A scrapbook from the MUW Archives by the class of 1913 Student Government Association president, Kate Cunningham, gives testimony to the lighter side of life on the campus of the Industrial Institute and College.
All the cities you once knew are gone. Biloxi. Gulfport. Ocean Springs. The Gulf of casinos, water-fronted mansions, seafood restaurants, quickstop gas stations and grocery marts, destroyed and gone. In Michael Farris Smith's novel, "Rivers," (Simon & Schuster, Sept. 2013) the familiar Gulf landscape suffers an irreversible transformation, the product of unrelenting hurricanes and pounding rains that gather intensity and wreak destruction on both the physical and moral landscape.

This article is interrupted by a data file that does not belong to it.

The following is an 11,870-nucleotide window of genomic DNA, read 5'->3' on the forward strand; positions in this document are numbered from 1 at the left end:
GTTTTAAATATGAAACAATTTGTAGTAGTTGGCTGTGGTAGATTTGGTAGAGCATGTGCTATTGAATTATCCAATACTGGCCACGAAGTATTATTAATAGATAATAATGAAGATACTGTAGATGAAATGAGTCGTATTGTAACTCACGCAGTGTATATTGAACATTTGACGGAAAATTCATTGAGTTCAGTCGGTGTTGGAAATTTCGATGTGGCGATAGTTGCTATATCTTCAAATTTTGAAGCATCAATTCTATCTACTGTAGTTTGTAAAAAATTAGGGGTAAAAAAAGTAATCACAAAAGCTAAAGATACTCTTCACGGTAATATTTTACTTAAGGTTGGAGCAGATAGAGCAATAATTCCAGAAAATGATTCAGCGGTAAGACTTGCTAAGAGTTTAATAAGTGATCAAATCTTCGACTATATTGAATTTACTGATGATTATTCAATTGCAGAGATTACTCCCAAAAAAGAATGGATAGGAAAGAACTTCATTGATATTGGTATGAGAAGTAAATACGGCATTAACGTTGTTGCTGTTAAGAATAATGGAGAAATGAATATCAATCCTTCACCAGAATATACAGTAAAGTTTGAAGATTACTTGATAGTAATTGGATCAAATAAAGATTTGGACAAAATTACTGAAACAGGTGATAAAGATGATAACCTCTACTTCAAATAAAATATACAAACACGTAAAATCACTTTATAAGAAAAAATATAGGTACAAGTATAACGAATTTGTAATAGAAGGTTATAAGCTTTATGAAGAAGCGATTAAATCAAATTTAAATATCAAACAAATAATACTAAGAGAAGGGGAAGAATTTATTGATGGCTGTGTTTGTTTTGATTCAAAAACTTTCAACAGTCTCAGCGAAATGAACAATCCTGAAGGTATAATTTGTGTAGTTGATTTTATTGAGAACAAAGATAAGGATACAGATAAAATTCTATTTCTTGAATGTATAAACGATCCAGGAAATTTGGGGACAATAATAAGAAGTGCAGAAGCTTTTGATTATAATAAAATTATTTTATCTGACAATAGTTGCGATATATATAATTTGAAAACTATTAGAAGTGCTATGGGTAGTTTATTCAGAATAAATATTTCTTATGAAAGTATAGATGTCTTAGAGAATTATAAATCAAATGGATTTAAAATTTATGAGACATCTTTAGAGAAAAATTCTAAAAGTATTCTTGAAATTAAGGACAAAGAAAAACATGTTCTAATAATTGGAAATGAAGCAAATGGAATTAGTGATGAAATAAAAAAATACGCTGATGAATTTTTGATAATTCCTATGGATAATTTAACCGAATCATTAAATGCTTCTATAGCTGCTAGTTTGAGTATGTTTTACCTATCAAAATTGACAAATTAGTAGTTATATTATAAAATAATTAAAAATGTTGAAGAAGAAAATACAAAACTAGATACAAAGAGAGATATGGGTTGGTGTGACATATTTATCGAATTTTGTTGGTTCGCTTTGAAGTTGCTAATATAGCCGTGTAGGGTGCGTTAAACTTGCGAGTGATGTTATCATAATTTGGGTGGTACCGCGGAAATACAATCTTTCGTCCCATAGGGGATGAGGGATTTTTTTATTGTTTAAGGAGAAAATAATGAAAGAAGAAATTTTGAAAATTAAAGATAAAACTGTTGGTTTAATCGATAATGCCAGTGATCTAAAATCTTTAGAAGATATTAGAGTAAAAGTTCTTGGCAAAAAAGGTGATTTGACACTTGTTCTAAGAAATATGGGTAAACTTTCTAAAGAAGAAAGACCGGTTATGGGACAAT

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The summer of 1973 was hot. Temperatures consistently hovered around 90 with 75 percent humidity. Not unusual for a Mississippi summer, but culture shock for Sheila Adams, a new faculty member in the fledgling nursing program that had just begun at The W. "By mid-afternoon, we would be dripping," Adams recalled. "It was a real adjustment for someone who grew up in Virginia."
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